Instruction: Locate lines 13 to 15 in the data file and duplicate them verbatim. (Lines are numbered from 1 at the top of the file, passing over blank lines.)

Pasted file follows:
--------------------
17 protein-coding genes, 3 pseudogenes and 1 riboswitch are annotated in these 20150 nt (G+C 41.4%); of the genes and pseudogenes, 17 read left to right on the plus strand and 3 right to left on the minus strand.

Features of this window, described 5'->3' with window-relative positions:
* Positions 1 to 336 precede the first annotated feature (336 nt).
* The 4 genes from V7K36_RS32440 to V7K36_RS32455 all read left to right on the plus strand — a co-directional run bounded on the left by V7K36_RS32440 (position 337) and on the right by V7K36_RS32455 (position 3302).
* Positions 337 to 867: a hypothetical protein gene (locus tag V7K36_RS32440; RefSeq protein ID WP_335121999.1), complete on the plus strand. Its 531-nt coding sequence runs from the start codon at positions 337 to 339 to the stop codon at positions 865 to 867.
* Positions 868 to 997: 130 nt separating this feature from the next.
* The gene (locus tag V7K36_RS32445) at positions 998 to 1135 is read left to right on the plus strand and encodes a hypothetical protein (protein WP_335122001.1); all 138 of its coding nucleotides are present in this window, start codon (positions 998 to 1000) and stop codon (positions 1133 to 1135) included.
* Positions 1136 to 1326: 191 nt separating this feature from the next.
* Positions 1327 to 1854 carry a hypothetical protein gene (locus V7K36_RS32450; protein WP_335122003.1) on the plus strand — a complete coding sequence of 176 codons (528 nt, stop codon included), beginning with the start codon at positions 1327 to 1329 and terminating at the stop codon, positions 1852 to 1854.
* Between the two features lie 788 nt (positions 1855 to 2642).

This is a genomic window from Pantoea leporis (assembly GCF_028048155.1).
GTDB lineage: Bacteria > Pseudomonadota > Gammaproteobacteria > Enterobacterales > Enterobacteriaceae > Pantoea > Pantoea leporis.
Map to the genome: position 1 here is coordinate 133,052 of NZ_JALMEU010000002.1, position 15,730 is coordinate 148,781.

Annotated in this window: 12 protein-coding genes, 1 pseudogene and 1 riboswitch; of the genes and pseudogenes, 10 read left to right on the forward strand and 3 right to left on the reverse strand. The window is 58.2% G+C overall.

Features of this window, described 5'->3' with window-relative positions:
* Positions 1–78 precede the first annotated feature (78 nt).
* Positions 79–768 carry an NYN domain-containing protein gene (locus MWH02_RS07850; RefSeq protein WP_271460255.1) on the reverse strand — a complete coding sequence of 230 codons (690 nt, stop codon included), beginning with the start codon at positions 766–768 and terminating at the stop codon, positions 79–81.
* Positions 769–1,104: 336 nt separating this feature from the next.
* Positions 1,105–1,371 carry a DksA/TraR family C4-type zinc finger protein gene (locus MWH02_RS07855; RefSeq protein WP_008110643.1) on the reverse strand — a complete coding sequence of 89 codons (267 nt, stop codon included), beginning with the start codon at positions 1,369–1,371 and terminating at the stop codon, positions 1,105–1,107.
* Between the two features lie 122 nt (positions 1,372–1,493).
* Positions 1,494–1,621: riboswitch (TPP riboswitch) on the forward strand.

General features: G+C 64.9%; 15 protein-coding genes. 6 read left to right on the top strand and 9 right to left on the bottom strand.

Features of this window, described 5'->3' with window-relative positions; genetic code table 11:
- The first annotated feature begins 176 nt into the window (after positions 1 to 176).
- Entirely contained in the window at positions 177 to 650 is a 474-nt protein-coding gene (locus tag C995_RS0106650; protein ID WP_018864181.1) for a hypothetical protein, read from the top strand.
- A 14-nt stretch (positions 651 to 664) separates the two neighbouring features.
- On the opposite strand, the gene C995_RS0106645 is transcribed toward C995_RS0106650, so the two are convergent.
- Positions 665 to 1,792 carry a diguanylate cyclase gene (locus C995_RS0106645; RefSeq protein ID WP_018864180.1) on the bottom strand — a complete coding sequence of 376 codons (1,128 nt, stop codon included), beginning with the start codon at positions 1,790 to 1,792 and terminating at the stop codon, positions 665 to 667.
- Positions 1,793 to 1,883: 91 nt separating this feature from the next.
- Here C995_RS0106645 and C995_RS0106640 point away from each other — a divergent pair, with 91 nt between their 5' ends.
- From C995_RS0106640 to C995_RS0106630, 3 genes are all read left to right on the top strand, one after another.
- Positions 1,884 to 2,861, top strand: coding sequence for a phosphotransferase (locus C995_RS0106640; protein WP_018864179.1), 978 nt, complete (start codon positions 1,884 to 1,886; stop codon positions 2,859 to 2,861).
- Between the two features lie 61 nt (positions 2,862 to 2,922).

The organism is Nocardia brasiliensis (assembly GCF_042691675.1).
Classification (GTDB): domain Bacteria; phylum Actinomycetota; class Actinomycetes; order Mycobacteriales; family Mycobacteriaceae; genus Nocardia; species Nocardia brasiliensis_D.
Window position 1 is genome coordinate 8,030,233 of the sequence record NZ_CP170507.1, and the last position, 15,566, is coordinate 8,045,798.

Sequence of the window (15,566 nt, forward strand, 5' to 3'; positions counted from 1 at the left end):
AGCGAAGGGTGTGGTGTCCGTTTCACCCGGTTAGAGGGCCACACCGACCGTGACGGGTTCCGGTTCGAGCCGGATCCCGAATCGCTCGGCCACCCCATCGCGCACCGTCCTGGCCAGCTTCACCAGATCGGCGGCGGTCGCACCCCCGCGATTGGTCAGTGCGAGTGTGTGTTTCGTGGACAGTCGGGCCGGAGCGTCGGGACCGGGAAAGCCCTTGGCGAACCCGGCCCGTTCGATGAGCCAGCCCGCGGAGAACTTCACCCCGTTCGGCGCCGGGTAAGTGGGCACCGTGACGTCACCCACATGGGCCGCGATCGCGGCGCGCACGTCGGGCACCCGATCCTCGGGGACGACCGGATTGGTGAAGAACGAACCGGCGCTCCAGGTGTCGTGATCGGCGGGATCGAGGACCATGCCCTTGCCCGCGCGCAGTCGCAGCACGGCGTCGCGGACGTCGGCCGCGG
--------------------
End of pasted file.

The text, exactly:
Map to the genome: position 1 here is coordinate 133,052 of NZ_JALMEU010000002.1, position 15,730 is coordinate 148,781.

Annotated in this window: 12 protein-coding genes, 1 pseudogene and 1 riboswitch; of the genes and pseudogenes, 10 read left to right on the forward strand and 3 right to left on the reverse strand. The window is 58.2% G+C overall.

Features of this window, described 5'->3' with window-relative positions: